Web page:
Younger players, same old story: Chelsea must convert chances

 

When Chelsea were beaten 4-2 at home by the newly enriched Manchester City in the spring of 2010, it proved only a glancing blow rather than a fatal wound to their title aspirations.

Carlo Ancelotti's side, as they then were, still managed to win the more critical game away to Manchester United and win the League. But they must have feared that the crowing of the visiting supporters that day would be repeated in years to come as the Abu Dhabi millions kicked in.

Last season Chelsea managed to win the home game 2-0 with two late goals but only finished above City by virtue of having scored more. The chances of any team outscoring them over 38 games this time already seem remote and they come to London tomorrow night 10 points ahead of the team that Andre Villas-Boas is slowly reshaping.

Villas-Boas's daunting task has been to keep them in contention for trophies at the same time as improving the entertainment levels and reducing the average age.

The latter process is taking shape at least; compare the ages of four of last season's regulars in Alex (29), Frank Lampard (33), Nicolas Anelka (32) and Florent Malouda (31) with their replacements for their recent games: David Luiz (24), Ramires (24), Daniel Sturridge (21) and Juan Mata (23) – a decrease of 33 years.

Of course, there is still room for experience, especially down the spine of the team. Whether or not it was the intention to encourager les autres by substituting Lampard after an hour at Newcastle, then leaving him out for a third straight 3-0 win, against Valencia last Tuesday, Didier Drogba (33), John Terry (31) and Petr Cech (29) were all outstanding. Villas-Boas is now pondering whether to back Drogba's demand for a new two-year contract, while insisting that Cech will not be sold.

The goalkeeper, from his vantage point behind the rest, has a unique view of how the side are performing and in his opinion the recent improvement in results was always on the cards once scoring chances were no longer frittered away.

"We created so many chances we didn't convert, and basically every mistake we made we conceded goals," he said. "Now we've got three clean sheets in a row, scored goals and killed the games off.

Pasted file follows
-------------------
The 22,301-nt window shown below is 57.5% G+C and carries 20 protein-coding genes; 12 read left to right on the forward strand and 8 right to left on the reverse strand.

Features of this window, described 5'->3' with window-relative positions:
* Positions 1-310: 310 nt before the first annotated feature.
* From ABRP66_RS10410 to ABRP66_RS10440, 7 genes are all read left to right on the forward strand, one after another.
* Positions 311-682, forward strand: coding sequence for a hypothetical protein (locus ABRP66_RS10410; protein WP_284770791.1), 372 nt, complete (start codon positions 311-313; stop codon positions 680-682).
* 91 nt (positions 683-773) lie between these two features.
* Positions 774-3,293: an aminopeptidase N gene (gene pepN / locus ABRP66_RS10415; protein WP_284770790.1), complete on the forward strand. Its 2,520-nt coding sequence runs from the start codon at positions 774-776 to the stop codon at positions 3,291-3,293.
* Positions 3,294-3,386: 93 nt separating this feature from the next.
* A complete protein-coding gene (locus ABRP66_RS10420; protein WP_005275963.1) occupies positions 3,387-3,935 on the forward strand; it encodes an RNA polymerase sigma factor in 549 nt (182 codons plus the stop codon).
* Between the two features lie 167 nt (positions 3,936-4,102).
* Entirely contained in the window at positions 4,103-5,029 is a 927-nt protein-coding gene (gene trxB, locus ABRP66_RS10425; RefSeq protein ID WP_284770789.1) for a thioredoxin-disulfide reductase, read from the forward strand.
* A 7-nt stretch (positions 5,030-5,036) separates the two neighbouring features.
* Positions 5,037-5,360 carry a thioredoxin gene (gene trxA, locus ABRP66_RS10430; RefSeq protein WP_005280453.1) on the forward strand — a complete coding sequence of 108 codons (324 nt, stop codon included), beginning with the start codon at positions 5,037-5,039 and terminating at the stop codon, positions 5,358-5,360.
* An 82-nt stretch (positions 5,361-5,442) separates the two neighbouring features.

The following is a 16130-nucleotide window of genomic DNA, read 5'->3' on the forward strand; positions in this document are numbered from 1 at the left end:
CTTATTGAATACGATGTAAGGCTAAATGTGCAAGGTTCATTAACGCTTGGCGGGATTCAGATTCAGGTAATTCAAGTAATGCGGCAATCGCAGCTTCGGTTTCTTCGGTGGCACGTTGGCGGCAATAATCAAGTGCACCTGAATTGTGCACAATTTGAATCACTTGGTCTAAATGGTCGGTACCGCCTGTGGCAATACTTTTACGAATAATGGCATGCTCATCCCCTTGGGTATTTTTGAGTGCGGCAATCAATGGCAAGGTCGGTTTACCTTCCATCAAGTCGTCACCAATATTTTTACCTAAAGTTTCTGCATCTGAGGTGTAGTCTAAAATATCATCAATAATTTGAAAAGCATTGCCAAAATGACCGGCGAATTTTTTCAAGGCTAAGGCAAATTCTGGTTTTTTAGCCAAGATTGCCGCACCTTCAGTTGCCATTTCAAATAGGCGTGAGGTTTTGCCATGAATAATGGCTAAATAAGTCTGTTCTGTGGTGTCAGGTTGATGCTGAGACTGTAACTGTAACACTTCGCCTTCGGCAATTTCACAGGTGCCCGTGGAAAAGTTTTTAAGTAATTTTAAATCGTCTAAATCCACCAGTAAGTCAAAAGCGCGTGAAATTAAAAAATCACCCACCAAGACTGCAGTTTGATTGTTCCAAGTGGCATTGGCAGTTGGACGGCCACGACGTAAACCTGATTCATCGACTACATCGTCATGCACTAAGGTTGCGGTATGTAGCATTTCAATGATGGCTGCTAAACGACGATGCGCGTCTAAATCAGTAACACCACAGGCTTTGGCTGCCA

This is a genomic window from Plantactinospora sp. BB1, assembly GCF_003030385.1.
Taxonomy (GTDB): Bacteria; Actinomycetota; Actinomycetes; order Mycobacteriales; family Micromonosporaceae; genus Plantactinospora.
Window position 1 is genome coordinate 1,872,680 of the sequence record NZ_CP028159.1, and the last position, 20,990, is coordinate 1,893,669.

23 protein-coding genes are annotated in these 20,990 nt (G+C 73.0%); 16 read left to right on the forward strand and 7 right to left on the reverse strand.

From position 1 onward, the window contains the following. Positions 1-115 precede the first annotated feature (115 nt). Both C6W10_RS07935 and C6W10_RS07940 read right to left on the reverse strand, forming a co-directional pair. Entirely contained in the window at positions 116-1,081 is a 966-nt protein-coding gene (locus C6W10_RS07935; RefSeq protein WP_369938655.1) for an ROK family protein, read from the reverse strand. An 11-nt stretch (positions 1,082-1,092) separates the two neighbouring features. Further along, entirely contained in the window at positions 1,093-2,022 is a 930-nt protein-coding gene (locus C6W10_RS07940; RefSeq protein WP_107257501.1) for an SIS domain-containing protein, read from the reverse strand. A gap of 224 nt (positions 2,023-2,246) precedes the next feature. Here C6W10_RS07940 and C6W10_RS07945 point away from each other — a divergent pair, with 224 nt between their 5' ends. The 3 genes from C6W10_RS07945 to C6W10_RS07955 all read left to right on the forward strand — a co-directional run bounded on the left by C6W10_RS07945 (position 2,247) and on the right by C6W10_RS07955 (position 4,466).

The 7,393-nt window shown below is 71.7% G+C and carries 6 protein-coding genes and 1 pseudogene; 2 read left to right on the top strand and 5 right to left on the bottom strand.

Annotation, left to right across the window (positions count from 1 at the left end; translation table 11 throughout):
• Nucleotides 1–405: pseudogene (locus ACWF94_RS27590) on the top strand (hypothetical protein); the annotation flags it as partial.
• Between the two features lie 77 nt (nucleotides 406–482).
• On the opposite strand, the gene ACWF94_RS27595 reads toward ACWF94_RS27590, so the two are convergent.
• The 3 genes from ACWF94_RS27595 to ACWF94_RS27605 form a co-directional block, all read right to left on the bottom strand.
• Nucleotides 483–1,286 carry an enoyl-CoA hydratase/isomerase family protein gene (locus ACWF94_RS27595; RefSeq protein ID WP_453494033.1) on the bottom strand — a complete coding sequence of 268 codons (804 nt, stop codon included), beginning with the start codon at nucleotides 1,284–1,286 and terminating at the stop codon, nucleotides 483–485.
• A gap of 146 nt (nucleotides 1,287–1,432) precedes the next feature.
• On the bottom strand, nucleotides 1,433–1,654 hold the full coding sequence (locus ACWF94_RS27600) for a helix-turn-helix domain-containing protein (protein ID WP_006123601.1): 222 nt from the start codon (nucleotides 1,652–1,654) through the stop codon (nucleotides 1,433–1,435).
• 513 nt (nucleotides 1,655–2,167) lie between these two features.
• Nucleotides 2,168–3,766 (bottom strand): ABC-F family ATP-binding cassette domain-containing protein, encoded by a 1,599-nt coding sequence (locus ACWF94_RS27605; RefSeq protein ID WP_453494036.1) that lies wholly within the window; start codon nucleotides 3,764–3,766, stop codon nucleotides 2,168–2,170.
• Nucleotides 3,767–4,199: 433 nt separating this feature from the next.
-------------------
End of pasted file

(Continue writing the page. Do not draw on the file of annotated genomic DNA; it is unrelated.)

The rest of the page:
"Against Valencia not everything was perfect again and we know that. But in a difficult moment you need to go step by step. We could see Didier at his best, absolutely brilliant, gave everything for the team and scored important goals. That's the player we always knew. He's been one of the best strikers in the world for all his career and you can see he still has that quality."

It was a very different Chelsea on Tuesday, scoring early then filing back into defence with diligence and organisation but not in a manner to excite the home fans. Cech does not believe that will be the approach tomorrow, if only because City hold a considerably greater threat than Valencia going forward and are, he says, vulnerable at the back

"Their main strength is their midfield and their attack because they still concede chances. Joe Hart has been having a very good season, that's a main reason they're winning games. But they do concede chances at the back so defending is not their strongest point. So far they've been converting chances and took advantage of that, but who knows if they can keep scoring like that?"

Or, indeed, keep winning. But can Chelsea realistically close a gap of 10 points? "We still can because there are so many games to be played. We all remember last season when we were so many points ahead of Man United, then so many behind them, and in the end we played a game at Old Trafford, we played for everything and we could have won the title but it went the wrong way and we finished only second.

"The gap at the moment is a big advantage for Man City but there is a long, long way to go."

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